Vaginal thrush is a very common vaginal infection caused by an overgrowth of a type of yeast called candida. This organism lives naturally in the bowel and in small numbers in the vagina. It is mostly harmless, but symptoms can develop if numbers increase in the vagina. Thrush needs the hormone oestrogen to thrive so it very rarely occurs in girls before puberty, or in women after menopause (unless they are on hormone replacement therapy). A vaginal thrush infection can be acute (a single episode) or chronic (recurring or persisting for a long time).
WHAT CAUSES A VAGINAL THRUSH INFECTION?
A vaginal thrush infection can occur when normal levels of organism in the vagina increase. The vagina is normally mildly acidic and if the acid balance changes, yeasts which naturally occur in the vagina can multiply and cause symptoms. Thrush can occur for no obvious reason, however there are some things that make thrush more likely:
- Taking certain antibiotics
- Being pregnant
- Having diabetes
- Having sweaty and moist skin
- Having another skin condition (e.g. eczema or psoriasis)
- Immunosuppressive treatment
WHAT ARE THE SYMPTOMS OF VAGINAL THRUSH?
In some instances, the vaginal thrush infection can be present and cause no symptoms at all. In most cases however symptoms are experienced and can include any or all of the following:
- Vulval itching that can be mild or severe
- A white, yeasty-smelling discharge (that looks like cottage cheese)
- Redness or swelling of the vulva
- Vulval soreness
- Vulval pain during intercourse
- Stinging when passing urine
SHOULD I HAVE A TEST FOR THRUSH?
If you have symptoms it is recommended that a swab of the vagina be taken for testing, to determine whether it is vaginal thrush or some other cause. It is also possible to have more than one infection at the same time (e.g. thrush and a sexually transmissible infection). If the problem recurs, and the symptoms are exactly the same, it may not always be necessary to repeat the swab test but if anything is different from a previous episode, a repeat swab may be recommended.
WHAT ARE THE TREATMENTS AVAILABLE FOR THRUSH?
Sometimes symptoms may only last a short time and treatments may not be needed. If treatment is needed there are the following options:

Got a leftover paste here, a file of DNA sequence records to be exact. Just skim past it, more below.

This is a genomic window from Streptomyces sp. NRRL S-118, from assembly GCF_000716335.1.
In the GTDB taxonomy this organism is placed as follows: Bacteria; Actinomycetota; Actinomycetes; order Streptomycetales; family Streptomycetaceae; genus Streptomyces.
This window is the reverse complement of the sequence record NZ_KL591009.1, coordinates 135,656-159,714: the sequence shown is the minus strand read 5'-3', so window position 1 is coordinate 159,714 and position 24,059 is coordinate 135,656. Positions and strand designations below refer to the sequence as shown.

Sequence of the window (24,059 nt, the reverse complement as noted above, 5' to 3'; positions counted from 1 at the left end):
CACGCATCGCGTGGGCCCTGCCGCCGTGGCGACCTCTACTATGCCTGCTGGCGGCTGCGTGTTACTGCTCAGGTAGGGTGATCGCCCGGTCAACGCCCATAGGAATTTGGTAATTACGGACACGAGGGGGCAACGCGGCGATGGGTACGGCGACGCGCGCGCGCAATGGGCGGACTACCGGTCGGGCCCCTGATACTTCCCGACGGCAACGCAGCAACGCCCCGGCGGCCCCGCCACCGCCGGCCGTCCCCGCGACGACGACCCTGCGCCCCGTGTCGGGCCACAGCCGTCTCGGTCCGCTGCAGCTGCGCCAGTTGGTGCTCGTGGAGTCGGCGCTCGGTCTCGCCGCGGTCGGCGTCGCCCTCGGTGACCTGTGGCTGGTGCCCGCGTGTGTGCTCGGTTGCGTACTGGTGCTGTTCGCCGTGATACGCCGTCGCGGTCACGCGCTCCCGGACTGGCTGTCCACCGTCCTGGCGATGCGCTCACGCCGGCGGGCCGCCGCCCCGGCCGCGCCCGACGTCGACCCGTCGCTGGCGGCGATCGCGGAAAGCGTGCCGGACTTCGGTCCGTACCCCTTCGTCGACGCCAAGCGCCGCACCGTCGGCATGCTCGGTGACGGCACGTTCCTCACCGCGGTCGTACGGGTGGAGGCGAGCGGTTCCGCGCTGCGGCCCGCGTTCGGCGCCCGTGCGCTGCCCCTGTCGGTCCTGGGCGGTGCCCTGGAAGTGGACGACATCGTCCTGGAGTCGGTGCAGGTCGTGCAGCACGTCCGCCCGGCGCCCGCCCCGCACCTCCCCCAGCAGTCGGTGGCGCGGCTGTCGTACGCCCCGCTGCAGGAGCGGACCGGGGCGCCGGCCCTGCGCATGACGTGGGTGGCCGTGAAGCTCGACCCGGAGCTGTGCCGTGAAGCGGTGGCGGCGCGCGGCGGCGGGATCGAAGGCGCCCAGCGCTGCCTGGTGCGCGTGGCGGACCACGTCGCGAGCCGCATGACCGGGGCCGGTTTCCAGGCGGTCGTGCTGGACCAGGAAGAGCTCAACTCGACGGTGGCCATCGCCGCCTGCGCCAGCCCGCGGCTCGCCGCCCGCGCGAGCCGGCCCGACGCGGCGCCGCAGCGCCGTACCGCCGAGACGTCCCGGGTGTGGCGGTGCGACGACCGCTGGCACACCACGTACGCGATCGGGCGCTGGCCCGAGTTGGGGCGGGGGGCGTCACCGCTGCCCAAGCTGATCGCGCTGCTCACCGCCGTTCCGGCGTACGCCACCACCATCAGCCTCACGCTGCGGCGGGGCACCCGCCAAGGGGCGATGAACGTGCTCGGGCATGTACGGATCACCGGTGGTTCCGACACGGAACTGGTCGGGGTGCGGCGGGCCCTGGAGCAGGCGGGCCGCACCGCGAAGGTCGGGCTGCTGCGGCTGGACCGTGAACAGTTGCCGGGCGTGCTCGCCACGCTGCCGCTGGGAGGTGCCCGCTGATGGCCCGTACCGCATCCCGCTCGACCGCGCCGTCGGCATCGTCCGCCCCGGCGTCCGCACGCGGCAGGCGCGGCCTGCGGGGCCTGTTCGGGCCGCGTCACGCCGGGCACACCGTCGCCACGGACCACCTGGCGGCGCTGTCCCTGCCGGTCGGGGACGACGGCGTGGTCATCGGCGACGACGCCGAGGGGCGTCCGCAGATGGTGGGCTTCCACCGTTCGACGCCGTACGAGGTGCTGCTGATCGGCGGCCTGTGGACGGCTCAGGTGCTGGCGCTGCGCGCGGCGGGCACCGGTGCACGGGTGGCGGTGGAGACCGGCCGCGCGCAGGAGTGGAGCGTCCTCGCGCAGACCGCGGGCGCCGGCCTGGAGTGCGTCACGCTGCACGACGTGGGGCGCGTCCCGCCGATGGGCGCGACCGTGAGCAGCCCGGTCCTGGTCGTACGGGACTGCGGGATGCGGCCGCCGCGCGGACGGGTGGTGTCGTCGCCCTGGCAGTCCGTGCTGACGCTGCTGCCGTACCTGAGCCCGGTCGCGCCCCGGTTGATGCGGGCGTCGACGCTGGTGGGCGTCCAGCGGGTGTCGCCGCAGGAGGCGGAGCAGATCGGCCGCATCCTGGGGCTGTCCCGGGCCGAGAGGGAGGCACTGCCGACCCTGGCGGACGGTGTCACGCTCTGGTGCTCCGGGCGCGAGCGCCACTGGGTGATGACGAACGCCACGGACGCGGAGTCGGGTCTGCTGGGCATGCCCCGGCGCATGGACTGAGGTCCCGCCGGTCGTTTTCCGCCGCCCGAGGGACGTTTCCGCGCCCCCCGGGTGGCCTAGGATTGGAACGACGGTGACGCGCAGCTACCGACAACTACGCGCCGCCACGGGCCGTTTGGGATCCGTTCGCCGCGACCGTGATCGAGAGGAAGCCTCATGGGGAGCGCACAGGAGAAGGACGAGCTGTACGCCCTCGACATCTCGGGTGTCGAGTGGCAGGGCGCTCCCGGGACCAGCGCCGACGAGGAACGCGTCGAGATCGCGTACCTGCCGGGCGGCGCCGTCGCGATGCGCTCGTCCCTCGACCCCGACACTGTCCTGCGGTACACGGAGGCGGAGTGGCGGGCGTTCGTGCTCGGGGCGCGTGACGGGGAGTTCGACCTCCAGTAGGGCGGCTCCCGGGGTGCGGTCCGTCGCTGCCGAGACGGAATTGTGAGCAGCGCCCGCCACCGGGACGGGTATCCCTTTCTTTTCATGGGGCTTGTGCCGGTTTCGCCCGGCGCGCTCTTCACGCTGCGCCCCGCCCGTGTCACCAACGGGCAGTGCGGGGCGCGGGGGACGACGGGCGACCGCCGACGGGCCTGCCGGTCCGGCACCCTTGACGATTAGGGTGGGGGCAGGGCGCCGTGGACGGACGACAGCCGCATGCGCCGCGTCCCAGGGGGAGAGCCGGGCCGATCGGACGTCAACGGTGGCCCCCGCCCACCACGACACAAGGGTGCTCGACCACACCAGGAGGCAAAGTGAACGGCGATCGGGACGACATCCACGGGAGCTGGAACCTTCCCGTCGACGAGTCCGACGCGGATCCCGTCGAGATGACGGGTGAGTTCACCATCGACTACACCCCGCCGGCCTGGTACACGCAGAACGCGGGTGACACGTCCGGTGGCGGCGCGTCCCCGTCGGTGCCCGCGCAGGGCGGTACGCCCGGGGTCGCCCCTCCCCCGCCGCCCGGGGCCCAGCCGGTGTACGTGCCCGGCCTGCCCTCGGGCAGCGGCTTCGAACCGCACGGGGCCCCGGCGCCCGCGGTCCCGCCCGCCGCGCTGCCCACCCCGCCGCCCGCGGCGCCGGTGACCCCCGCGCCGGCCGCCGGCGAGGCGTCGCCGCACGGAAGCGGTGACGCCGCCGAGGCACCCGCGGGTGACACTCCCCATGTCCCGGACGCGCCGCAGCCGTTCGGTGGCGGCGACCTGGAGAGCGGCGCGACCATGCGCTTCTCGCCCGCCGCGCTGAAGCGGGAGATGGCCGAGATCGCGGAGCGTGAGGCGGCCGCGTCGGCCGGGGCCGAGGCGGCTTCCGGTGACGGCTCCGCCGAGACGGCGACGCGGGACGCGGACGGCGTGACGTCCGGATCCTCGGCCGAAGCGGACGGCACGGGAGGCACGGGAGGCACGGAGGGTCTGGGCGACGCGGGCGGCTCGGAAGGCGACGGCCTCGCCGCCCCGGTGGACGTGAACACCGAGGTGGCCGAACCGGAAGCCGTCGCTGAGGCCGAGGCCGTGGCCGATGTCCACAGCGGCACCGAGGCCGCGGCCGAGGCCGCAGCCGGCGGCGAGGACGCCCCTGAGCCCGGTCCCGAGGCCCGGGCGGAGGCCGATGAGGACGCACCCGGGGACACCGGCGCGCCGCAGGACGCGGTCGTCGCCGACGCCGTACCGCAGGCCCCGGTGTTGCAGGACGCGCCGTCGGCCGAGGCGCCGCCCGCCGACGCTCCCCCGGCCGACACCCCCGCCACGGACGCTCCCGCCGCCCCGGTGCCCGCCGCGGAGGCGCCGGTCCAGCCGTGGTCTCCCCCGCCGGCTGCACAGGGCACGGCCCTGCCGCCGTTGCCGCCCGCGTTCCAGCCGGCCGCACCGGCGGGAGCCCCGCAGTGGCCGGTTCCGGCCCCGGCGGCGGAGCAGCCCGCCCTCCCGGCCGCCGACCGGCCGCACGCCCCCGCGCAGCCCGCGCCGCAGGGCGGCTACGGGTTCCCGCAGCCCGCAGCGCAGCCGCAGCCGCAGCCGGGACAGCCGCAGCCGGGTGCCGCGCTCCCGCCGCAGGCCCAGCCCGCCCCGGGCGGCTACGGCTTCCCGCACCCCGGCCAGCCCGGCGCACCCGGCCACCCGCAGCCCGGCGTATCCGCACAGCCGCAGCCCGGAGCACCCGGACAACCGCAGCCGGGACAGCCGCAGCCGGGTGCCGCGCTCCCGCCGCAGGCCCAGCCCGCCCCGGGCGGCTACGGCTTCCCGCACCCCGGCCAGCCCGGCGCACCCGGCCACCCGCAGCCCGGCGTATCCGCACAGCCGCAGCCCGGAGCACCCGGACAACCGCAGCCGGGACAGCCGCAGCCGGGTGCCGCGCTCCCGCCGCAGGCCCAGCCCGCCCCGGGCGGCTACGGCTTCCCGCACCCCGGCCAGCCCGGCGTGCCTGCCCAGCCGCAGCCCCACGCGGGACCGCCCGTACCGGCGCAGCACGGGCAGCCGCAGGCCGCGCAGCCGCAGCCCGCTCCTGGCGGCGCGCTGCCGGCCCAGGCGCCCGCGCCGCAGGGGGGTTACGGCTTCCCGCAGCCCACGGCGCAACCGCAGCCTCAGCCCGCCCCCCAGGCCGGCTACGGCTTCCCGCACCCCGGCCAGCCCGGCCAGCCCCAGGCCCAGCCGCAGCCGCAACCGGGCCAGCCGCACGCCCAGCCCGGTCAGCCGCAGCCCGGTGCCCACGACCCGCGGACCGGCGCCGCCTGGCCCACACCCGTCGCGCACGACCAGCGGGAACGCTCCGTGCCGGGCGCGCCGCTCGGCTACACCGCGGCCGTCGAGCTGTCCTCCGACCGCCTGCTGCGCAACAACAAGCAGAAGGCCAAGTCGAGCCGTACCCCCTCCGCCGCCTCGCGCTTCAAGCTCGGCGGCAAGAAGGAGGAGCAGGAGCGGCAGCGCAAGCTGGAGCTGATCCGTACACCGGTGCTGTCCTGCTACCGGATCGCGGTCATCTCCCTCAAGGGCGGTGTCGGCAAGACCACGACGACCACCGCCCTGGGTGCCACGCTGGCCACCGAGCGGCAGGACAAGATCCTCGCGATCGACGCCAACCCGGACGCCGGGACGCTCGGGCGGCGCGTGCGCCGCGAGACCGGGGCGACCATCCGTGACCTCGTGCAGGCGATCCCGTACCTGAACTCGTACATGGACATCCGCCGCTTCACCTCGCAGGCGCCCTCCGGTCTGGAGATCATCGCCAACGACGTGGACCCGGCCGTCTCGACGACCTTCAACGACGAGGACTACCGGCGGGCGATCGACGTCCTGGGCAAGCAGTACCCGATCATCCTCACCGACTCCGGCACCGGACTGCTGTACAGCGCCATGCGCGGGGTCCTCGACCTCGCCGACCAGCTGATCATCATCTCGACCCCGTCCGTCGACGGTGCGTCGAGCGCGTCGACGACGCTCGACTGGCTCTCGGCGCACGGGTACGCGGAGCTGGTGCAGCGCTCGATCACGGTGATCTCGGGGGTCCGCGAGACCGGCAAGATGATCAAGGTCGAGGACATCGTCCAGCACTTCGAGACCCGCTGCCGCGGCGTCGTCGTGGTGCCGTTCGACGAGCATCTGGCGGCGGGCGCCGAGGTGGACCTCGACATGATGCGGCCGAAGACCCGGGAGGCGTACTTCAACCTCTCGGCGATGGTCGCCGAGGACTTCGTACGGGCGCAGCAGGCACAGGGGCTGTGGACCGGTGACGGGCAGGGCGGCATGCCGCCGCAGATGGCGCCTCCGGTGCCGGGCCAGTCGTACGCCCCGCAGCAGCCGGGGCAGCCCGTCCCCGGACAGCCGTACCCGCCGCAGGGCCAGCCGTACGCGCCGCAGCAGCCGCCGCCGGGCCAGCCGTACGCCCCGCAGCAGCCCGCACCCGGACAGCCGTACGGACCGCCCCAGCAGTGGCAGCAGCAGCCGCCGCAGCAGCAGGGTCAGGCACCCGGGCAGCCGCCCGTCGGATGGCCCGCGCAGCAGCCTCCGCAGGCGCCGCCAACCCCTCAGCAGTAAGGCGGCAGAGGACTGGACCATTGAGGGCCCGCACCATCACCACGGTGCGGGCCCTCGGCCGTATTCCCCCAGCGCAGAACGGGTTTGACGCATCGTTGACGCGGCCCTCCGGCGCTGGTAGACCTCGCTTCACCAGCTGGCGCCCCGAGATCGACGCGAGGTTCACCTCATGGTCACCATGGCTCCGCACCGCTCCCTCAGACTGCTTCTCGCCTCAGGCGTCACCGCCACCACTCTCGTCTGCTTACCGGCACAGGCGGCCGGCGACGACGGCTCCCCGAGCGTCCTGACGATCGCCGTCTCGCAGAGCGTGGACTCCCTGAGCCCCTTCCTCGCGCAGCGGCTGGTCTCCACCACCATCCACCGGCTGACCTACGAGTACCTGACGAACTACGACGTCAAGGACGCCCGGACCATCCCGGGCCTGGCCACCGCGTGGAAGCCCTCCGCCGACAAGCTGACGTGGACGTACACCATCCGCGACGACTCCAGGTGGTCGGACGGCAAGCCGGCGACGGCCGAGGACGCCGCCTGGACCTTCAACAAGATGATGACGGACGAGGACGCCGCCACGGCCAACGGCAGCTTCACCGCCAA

ANTIFUNGAL CREAMS OR VAGINAL PESSARIES
Creams come with applicators, which should be filled and the cream inserted inside the vagina at bedtime. The cream can also be used externally at the same time. Pessaries are tablets or capsules, which can be inserted into the vagina with your finger or with an applicator. Treatment can vary from a single dose to a 3, 6 or 14 night course. It is important to use the full course of cream or pessaries, even if you get your period. These treatments are available from the pharmacist without a prescription.
ORAL TABLETS: SINGLE DOSE
Oral tablets are available as a single dose over the counter in pharmacies and are shown to be as effective as the cream/pessaries. Sometimes your doctor may recommend that you use both the oral tablets and the cream/pessaries.
ORAL TABLETS: EXTENDED TREATMENT
Extended treatment with oral tablets may be prescribed for chronic thrush when the infection is resistant to other treatment or recurring frequently. You will need a prescription for this extended treatment. These drugs are not recommended for use during pregnancy and breastfeeding.
RECURRENT / CHRONIC VAGINAL THRUSH
Recurrence of symptoms should not be ignored. Recurrent/ chronic vaginal thrush is defined as 4 or more episodes in a 12 month period. Although itching, soreness and pain with intercourse can be present there is generally not a great deal of discharge experienced.
The symptoms may be constant and often get worse in the week before menstruation, improving quickly on the first day of bleeding. Treatment of recurrent/ chronic vaginal thrush includes a prolonged treatment with an oral antifungal medicine.
Anyone experiencing symptoms of recurrent/ chronic thrush should see their doctor so tests can be done to ensure the thrush cells are present and the best treatment options can be explored.
HOW CAN I PREVENT IT?
Thrush is a very common infection and most women will have an episode in their lifetime. While there is no known way that is guaranteed to prevent thrush, good vulval care may be helpful. For further information see SHFPACT’s Vulval Care information brochure.
Anyone with a vagina can get vaginal thrush. If thrush is present some practices can contribute to the severity of thrush symptoms, but it should be noted there is little to no evidence they cause the infection. These include:
- Being run down (eating badly, eating a diet higher in sugars, stressed etc.)
- Frequently using vaginal douches or taking bubble baths
- Frequently wearing tight pants/ jeans or pantyhose
- Frequently wearing synthetic underwear (i.e. not cotton) or Lycra swimwear
WHAT ABOUT SEX?
Sexual intercourse is possible when experiencing vaginal thrush, but keep in mind:
- It may be uncomfortable as the vulva and vagina may already be irritated. A burning sensation may be experienced during and after sexual activity. Lubricant can be used to help protect the skin.
- Vaginal thrush is not considered a sexually transmissible infection, but the thrush cells can be passed onto partners resulting in redness and irritation for them afterwards.
- Treatment for thrush can damage latex condoms.
References: The facts about thrush ANZVS/ Australian and New Zealand Vulvovaginal Society Vulval Candida (Thrush) Factsheet/ Australian and New Zealand Vulvovaginal Society Thrush factsheet/ Melbourne Sexual Health Centre Reproductive & Sexual Health: An Australian Clinical Practice Handbook 2nd Ed. 2011